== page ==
Diagnostic Evaluation of Temporomandibular JointOsteoarthritis using Cone Beam Computed Tomography Compared With Conventional Radiographic Technology UTCAT2435, Found CAT view, CRITICALLY APPRAISED TOPICs University: | | ORAL HEALTH EVIDENCE-BASED PRACTICE PROGRAM View the CAT / Title Diagnostic Evaluation of Temporomandibular JointOsteoarthritis using Cone Beam Computed Tomography Compared With Conventional Radiographic Technology Clinical Question In Patients with possible osteoarthritis (...) of the temporomandibular joint (TMJ), how effectively will panoramic radiography produce an image diagnostic of osteoarthritis as compared to cone beam computerized tomography (CBCT)? Clinical Bottom Line No significant difference in image accuracy was detected between panoramic radiography and CBCT. Best Evidence (you may view more info by clicking on the PubMed ID link) PubMed ID Author / Year Patient Group Study type (level of evidence) #1) Meng/2007 511 joints from 350 patients Retrospective study Key results Both
Osteoarthritis Hand Index (AUSCAN) and the Dreiser Functional Index (DFI), used for subjective functional evaluation, loss of range of motion (ROM), grip and pinch strength, painful and tender joint counts, and paracetamol intake. A researcher blind to group allocation recorded the measures for both hands at baseline, 3 weeks, and 12 weeks at the hospital setting.At baseline, there were no significant differences between groups in any of the parameters (P>.05). After treatment, the paraffin group exhibited (...) , and the number of painful and tender joints at 12 weeks significantly decreased in the paraffin group (P<.05). Bilateral hand-grip strength and the left lateral and chuck pinch strength of the paraffin group were significantly higher than the control group at 12 weeks (P<.05).Paraffin bath therapy seemed to be effective both in reducing pain and tenderness and maintaining muscle strength in hand osteoarthritis. It may be regarded as a beneficial short-term therapy option, which is effective for a 12-week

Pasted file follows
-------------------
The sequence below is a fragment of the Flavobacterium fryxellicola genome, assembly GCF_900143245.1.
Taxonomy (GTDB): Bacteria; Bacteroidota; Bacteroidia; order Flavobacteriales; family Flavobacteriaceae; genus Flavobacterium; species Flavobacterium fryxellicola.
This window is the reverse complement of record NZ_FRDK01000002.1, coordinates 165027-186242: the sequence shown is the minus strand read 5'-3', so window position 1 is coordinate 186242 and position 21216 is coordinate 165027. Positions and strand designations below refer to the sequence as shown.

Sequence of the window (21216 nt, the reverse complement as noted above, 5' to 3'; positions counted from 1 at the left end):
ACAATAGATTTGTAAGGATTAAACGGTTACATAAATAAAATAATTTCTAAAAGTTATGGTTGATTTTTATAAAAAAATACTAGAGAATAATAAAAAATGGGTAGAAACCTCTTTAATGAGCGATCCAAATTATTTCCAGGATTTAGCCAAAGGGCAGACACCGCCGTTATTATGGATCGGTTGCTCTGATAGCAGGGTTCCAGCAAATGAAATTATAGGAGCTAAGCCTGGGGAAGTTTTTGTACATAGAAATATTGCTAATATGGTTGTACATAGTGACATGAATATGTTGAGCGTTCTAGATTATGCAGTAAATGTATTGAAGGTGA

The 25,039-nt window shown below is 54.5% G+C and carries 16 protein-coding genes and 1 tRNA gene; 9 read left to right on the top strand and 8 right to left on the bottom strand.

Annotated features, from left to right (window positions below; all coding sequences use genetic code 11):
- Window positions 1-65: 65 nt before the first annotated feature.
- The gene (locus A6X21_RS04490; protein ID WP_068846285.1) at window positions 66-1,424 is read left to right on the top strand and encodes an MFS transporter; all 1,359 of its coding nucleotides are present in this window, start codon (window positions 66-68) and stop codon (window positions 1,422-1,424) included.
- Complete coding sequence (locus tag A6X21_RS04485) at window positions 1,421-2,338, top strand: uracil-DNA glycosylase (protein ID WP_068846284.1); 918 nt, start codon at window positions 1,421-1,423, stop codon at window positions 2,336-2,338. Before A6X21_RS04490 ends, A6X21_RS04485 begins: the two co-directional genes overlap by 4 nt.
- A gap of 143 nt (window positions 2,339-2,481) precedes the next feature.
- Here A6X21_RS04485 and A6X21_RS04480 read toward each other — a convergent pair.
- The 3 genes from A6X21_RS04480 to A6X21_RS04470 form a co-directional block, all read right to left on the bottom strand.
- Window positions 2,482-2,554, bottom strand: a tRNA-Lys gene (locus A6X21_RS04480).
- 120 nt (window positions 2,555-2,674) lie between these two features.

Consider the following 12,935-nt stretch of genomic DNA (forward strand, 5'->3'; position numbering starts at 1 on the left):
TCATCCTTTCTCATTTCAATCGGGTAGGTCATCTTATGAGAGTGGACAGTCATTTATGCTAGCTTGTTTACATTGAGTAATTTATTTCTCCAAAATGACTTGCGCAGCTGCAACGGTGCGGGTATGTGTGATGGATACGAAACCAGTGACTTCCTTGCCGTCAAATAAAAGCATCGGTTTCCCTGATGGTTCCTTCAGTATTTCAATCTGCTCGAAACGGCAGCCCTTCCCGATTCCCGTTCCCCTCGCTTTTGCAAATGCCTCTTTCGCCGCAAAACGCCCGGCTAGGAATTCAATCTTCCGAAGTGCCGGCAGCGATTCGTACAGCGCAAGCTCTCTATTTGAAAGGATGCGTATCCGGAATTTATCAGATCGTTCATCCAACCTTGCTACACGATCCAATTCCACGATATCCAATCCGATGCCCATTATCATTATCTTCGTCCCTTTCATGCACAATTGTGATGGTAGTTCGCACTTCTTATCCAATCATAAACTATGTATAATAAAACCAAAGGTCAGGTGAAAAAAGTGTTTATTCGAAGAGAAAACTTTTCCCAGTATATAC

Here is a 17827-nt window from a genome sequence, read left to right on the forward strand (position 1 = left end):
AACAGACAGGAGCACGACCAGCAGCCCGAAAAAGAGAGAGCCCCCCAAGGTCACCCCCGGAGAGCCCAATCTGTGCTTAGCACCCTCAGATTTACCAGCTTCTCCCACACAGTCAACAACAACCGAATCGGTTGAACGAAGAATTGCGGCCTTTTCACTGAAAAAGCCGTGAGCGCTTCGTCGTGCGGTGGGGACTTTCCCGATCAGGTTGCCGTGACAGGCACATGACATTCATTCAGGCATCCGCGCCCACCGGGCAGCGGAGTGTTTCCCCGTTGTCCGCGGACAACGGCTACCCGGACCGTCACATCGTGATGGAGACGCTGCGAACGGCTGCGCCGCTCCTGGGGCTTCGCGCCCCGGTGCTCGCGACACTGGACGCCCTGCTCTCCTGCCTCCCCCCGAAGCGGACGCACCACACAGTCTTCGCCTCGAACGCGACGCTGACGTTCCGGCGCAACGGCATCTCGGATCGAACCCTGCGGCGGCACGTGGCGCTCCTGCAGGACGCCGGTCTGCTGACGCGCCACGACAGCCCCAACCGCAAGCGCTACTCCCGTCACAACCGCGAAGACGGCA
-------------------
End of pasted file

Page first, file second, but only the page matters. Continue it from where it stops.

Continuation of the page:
WITHDRAWN: Intensity of exercise for the treatment of osteoarthritis. Therapeutic exercise is used as one modality to treat people with osteoarthritis (OA).To evaluate the effectiveness of therapeutic exercise of differing intensities on objective and subjective measures of disease activity in people with OA.We searched MEDLINE, EMBASE, Pedro, Current Contents, Sports Discus and CINAHL up to and including December 2002. The Cochrane Field of Rehabilitation and Related Therapies and the Cochrane (...) Musculoskeletal Review Group were also contacted for a search of their specialized registers. Handsearching was conducted on all retrieved articles for additional studies.Comparative controlled studies, such as randomized controlled trials, controlled clinical trials, cohort studies or case/control studies, of therapeutic exercises compared to control or active interventions in people with OA were eligible. No language restrictions were applied. Abstracts were also accepted.Two independent reviewers
, using the same search criteria. This identified one additional trial, the Celecoxib versus Omeprazole and Diclofenac in patients with Osteoarthritis and Rheumatoid arthritis (CONDOR) trial. The relative risks were adjusted for the higher doses used in the trials, compared with clinical practice, and for the addition of a PPI to celecoxib in the CONDOR trial. These data were synthesised with data from the Celecoxib Long-term Arthritis Safety Study (CLASS), in a fixed-effect meta-analysis. The adverse (...) The cost-effectiveness of celecoxib vs diclofenac in the treatment of osteoarthritis in the UK: an update to the NICE model using data from the CONDOR trial The cost-effectiveness of celecoxib vs diclofenac in the treatment of osteoarthritis in the UK: an update to the NICE model using data from the CONDOR trial The cost-effectiveness of celecoxib vs diclofenac in the treatment of osteoarthritis in the UK: an update to the NICE model using data from the CONDOR trial Brereton N, Winn B, Akehurst